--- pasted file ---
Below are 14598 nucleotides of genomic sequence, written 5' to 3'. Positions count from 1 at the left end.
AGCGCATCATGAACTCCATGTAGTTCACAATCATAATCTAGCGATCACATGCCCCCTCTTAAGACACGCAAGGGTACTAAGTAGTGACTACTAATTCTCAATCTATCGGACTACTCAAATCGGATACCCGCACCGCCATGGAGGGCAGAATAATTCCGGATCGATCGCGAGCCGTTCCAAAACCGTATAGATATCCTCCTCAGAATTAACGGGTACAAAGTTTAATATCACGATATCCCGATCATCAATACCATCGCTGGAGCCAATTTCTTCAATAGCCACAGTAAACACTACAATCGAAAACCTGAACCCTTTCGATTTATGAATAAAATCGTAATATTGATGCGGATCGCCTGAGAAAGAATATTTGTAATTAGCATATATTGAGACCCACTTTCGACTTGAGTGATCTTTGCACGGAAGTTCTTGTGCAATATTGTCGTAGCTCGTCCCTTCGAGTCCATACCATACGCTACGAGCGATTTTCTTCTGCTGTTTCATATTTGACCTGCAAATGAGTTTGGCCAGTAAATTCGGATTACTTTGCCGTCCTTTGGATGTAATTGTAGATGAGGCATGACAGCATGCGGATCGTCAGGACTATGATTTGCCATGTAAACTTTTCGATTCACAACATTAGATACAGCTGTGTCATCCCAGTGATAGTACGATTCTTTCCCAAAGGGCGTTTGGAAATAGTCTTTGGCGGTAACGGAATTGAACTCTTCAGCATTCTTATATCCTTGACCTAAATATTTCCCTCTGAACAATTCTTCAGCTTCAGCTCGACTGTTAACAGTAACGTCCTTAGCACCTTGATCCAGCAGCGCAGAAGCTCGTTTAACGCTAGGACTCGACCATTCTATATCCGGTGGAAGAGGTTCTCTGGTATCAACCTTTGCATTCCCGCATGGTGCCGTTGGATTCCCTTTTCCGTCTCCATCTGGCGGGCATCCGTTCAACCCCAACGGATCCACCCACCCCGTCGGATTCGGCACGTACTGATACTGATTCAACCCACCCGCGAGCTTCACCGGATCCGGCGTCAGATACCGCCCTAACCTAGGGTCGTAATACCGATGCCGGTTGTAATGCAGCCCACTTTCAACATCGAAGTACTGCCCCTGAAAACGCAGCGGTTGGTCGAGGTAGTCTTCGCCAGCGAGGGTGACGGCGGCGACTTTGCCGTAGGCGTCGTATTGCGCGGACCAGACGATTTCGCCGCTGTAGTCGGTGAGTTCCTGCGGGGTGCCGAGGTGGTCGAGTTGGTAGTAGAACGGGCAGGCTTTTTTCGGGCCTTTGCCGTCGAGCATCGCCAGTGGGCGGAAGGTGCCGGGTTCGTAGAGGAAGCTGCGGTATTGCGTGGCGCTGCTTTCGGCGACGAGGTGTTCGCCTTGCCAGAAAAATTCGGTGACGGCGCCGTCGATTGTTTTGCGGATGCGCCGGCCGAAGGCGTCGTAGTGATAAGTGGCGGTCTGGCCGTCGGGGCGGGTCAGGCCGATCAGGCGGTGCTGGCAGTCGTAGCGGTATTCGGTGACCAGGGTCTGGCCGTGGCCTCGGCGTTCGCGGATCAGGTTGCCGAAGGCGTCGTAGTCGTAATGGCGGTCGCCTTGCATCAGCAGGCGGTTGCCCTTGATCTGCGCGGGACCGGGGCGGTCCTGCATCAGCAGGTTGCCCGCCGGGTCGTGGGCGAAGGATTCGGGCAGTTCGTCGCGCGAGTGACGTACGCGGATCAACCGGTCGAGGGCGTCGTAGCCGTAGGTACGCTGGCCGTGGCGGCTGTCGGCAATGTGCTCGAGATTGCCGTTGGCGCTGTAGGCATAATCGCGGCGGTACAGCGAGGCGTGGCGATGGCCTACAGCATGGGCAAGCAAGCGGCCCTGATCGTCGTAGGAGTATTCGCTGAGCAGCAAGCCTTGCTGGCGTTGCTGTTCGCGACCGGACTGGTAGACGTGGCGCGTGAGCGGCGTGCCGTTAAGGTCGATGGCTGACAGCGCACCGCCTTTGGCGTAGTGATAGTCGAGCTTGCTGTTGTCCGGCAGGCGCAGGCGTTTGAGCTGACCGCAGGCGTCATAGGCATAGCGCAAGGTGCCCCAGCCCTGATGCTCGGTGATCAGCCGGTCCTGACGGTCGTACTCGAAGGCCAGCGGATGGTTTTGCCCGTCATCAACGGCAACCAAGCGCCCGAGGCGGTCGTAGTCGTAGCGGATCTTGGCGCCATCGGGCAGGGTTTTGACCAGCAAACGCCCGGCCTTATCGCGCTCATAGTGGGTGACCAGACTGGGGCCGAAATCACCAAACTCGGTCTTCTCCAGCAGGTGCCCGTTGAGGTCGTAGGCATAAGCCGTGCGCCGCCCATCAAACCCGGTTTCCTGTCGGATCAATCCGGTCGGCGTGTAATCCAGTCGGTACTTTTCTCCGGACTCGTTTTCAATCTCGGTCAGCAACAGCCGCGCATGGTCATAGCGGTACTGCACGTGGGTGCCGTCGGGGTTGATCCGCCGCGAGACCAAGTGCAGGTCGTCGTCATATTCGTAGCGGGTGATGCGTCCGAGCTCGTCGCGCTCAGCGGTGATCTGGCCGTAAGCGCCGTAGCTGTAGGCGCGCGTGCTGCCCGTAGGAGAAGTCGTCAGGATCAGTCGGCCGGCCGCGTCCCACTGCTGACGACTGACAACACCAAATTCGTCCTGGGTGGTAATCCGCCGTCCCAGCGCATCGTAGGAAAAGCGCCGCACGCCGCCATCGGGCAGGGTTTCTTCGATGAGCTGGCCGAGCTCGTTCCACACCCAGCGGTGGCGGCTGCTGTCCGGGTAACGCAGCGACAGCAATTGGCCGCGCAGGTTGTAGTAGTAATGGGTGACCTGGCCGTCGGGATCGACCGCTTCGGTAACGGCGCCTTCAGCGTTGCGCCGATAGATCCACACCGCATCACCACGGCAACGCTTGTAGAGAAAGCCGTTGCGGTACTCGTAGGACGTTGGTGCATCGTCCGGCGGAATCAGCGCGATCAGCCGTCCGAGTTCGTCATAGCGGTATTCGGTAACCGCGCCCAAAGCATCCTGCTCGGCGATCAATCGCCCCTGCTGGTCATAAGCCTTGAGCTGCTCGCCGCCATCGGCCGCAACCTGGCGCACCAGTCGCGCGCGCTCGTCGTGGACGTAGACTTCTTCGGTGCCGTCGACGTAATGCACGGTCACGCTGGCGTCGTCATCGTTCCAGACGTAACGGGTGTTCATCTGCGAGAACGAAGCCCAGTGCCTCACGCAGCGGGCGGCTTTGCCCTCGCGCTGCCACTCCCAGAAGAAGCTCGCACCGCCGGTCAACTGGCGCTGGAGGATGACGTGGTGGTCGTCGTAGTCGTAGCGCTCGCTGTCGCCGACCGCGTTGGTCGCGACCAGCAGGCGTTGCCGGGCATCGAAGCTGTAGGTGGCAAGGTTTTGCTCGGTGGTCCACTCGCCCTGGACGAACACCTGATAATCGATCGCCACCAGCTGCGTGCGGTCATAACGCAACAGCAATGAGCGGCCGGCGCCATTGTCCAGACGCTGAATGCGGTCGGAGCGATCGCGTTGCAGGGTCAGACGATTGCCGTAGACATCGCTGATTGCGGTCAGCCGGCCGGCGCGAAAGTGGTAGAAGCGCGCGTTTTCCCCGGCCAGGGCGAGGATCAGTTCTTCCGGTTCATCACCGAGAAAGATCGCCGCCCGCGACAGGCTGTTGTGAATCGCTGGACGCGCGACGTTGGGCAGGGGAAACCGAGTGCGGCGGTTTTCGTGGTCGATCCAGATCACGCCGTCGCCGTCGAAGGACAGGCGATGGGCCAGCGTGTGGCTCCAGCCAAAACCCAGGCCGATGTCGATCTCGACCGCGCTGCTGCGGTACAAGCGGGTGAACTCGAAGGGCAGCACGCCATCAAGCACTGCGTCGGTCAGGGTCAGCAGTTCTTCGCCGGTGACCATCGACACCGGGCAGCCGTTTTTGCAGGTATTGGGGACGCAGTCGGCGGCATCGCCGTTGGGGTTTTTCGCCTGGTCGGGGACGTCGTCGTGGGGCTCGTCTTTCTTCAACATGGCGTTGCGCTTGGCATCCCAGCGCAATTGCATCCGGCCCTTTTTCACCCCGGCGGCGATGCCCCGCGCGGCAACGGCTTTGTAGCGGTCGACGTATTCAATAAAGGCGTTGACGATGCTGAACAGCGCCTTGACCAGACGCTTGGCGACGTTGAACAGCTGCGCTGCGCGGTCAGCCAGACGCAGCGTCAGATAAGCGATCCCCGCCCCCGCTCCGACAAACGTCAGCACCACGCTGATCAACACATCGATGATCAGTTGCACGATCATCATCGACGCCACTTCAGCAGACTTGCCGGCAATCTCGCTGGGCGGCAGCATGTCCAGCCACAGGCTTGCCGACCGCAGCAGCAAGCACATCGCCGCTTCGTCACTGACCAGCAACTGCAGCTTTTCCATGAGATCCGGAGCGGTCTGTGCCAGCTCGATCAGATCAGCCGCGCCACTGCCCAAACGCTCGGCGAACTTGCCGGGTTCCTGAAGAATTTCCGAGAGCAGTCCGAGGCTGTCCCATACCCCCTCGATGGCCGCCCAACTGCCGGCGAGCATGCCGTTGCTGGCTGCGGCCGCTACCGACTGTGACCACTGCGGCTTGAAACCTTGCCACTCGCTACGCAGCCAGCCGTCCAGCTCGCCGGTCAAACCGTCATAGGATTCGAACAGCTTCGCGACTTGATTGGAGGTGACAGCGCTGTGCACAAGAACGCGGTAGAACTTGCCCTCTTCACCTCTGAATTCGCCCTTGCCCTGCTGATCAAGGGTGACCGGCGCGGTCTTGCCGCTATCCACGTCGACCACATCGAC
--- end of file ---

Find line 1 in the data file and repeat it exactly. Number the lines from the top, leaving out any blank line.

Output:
Below are 14598 nucleotides of genomic sequence, written 5' to 3'. Positions count from 1 at the left end.